This weekend I fooled around with the Sparkfun “RFID Starter Kit”. I purchased it from my local technology barn for around $50.00. I am teaching myself physical computing, and projects like that can be completed in an afternoon, are a great way to learn “just enough” to keep a junior hardware hacker like myself from getting frustrated.
I was thrilled to find out that getting this board to talk to Ruby took virtually no effort. In fact, it was so simple it almost felt like I was cheating some how. Here are the steps that I followed to get the ID-12 RFID Scanner and Reader talking to Ruby.
Download the most recent drivers from Future Technology Devices International: http://www.ftdichip.com/Drivers/VCP/MacOSX/FTDIUSBSerialDriver_v2_2_14.dmg The package contains two sets of drivers. Make sure that you install the version that is right for your operating system.
Install the serialport gem for Ruby gem install serialport (I used version 1.0.4)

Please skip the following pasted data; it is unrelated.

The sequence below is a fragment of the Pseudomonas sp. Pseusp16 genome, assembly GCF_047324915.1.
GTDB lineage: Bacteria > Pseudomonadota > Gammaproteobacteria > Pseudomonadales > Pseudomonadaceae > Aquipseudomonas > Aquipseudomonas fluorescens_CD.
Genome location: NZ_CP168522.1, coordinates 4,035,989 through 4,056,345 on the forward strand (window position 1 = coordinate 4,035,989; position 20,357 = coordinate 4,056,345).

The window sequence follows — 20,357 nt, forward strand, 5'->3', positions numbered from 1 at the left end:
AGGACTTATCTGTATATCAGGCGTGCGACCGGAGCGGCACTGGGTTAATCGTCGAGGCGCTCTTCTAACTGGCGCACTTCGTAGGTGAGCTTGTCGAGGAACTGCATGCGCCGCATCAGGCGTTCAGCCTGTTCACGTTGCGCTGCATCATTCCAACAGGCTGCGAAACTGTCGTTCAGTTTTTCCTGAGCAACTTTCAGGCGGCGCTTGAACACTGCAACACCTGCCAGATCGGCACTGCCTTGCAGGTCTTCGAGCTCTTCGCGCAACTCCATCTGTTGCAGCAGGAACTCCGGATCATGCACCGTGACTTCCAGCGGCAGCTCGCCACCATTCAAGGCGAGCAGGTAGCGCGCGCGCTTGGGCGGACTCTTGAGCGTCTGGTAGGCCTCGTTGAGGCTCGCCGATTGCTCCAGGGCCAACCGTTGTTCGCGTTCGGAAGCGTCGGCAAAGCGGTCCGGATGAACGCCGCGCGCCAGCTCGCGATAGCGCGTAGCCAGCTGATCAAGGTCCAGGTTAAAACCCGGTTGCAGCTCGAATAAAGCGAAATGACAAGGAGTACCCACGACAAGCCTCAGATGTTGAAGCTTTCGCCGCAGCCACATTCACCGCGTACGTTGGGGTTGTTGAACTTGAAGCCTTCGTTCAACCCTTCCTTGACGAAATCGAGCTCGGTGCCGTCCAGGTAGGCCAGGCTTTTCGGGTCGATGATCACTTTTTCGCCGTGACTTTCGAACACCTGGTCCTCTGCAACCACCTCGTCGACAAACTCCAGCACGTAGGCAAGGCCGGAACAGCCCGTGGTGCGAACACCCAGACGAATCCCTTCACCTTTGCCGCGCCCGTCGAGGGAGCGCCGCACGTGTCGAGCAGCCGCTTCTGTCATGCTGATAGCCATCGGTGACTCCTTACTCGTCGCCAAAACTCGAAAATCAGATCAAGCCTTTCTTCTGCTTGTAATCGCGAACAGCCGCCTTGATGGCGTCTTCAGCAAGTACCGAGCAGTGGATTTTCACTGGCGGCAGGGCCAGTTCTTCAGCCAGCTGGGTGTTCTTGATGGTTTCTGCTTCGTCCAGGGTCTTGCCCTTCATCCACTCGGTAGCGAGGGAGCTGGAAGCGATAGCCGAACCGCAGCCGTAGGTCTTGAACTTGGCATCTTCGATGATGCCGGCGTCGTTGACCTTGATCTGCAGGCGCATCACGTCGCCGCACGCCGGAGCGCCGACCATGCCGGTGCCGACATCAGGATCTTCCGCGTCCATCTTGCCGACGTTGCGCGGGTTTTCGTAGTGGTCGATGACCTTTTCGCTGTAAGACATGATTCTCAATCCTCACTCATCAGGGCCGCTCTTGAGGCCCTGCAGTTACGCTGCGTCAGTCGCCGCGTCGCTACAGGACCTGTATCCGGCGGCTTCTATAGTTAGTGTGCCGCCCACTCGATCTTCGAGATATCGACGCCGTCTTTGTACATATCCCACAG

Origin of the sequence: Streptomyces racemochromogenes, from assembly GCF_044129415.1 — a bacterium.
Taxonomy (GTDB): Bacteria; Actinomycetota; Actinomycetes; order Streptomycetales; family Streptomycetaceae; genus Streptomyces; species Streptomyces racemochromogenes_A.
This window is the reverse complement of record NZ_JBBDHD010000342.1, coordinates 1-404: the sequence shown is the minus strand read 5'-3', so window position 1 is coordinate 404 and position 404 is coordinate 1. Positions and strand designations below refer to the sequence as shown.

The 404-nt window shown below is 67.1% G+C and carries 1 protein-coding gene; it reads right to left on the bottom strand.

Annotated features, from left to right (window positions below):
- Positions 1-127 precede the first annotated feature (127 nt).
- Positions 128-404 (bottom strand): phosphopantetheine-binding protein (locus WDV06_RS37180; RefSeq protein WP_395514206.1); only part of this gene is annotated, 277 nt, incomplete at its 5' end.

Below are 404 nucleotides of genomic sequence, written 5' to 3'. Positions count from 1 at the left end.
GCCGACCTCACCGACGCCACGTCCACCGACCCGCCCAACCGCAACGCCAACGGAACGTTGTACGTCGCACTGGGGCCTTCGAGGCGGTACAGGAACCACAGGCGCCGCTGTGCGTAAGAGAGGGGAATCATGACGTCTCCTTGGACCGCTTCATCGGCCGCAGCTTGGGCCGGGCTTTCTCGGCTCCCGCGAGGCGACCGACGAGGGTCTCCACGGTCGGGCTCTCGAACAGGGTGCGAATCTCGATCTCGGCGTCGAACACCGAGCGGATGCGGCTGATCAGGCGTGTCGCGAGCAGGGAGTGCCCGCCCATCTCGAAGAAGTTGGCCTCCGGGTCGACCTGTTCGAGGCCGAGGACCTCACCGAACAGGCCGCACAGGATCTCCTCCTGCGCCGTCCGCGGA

Mount the scanner on top of the reader by lining up the prongs in the appropriate slot. Then plug the reader into the Mini-USB port of the mac.
From the console, locate the virtual com port the drivers created when you plugged in your Mini-USB cable. :~ ls -la /dev
Scanning the output from this command you should see the device listed similar to this: cu.usbserial-XXXXXX (where X’s represent a driver id). Mine showed up as “cu.usbserial-A900ftPb” but yours may be different.
Use this sample code to print the unique RFID id stored inside the card, when someone swipes the card over the scanner.
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Once you have the unique ID the possibilities become nearly limitless, you can use the card to update twitter, or turn on your lights, turn on the coffee pot, fire the nerf guns, release the hounds etc. Have fun, I know I will!